SNAP Program helps survivors of abuse cope
Sexual abuse of a child by clergymen is a horrific crime, a crime that takes place all over the world, including here in Fargo. And it can take survivors years to come forward, but one national group is doing everything they can to change that.
SNAP or, the Survivors Network of those Abused by Priests, started in 1988 with a few members. But in the last two decades it's grown to a network of over 10,000. With 65 groups, they're trying to make Fargo the 66th, and for SNAP, the need is there.
Megan Peterson – Survivor and SNAP Volunteer: “It was life damaging. The abuse I endured shook me to the core.”
Megan Peterson was abused by her priest in Crookston for two years at the age of 14. She's one of the few who has come forward while the abuse was ongoing. Traveling the world with SNAP for the last few months, she now wants to reach out to others by starting a group here in Fargo.
Megan Peterson: “I just want to be here and do whatever I can so people can come forward and get help.”
These are the faces of kids, young teenagers at the time of their abuse. At the top is Victim's Outreach Director, Barbara Dorris, abused at the age of 12.
Barbara Dorris – SNAP Victims Outreach Director: “You're scared, you're frightened, you feel guilty. And to find out there are thousands that have had the same experience, it sort of lets you off the hook.”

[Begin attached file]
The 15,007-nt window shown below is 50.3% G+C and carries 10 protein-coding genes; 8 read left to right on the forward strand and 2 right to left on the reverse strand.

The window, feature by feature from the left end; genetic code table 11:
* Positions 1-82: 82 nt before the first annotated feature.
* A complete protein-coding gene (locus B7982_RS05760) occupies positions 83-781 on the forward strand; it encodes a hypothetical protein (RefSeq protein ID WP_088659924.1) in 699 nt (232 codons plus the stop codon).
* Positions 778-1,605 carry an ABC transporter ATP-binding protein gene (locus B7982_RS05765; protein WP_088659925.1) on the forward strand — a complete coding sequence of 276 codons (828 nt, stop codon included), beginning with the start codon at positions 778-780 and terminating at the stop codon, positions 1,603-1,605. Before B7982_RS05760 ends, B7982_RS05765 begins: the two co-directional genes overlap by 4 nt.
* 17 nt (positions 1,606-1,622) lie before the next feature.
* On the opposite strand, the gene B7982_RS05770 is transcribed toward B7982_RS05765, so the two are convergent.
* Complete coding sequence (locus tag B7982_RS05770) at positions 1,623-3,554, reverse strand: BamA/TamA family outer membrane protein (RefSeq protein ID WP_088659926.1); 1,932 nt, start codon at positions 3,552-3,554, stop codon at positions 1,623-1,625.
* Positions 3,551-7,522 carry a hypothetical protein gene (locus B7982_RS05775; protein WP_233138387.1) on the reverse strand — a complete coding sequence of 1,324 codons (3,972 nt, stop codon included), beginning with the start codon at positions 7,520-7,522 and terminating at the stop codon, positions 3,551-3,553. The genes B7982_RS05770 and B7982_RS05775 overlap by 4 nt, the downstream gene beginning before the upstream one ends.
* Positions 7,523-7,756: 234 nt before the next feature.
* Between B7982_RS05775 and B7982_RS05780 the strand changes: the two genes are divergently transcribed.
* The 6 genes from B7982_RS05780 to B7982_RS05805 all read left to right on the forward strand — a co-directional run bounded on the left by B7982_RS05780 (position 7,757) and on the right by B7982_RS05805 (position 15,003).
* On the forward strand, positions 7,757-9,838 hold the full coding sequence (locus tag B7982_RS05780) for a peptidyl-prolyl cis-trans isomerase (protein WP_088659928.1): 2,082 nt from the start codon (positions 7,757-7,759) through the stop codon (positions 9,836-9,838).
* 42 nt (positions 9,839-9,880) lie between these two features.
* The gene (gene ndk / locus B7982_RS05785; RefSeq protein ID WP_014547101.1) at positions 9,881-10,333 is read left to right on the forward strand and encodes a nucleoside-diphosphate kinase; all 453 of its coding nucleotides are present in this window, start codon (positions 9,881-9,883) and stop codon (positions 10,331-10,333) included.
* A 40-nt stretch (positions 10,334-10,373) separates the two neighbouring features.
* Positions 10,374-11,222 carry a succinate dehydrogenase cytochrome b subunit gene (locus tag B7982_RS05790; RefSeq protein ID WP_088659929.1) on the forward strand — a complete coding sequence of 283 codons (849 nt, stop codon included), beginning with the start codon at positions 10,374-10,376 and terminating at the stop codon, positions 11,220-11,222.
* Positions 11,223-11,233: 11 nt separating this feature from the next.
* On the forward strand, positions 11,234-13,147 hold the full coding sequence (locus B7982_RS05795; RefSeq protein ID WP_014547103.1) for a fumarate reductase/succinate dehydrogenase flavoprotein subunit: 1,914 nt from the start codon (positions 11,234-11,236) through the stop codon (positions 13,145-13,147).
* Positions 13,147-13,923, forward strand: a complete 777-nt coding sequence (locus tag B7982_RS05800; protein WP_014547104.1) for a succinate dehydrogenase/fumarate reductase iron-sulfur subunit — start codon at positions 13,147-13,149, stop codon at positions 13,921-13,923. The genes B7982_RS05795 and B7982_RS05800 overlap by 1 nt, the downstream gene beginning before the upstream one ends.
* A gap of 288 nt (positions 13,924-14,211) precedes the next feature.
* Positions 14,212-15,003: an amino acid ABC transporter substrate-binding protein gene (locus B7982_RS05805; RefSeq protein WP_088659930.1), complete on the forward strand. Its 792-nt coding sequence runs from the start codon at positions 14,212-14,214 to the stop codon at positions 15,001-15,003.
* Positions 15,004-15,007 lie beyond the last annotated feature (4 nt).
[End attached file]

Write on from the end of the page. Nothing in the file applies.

For both Dorris and (last name) the most important thing a survivor can do is speak out. Call the police and talk to somebody, anybody.
Megan Peterson: “It is sad to see that this is such a big problem, but we're not naïve and we know it is a big problem. This is just the tip of the iceberg.”
Everything within SNAP is completely confidential, including all meeting locations and times. If you'd like to contact SNAP or donate to the cause, we've created a link on our website. Just go to WDAY.com and follow the easy link.
50 State AG Call for Grand Jury
Any investigation must be:
- independent of and separate from the church
- must have subpoena powers and ability to compel testimony under oath
Anything short of these criteria is a sham and whitewash.
In addition, write letters to the editor, make phone calls to politicians as they can apply pressure to keep them responsive to our demand. We need to make efforts to ensure that they follow up on what the state is doing to investigate these crimes.
The Attorneys General of forty states have inquired about the grand jury process in Pennsylvania. Let's get statewide investigations going in fifty states.
Note to Letter Writers
Use your own words and style of writing. Cut and paste from the templates as you wish. Include your experiences, whether as a survivor or as a member of the community. And relate your letter to the state you were abused in or state now living in.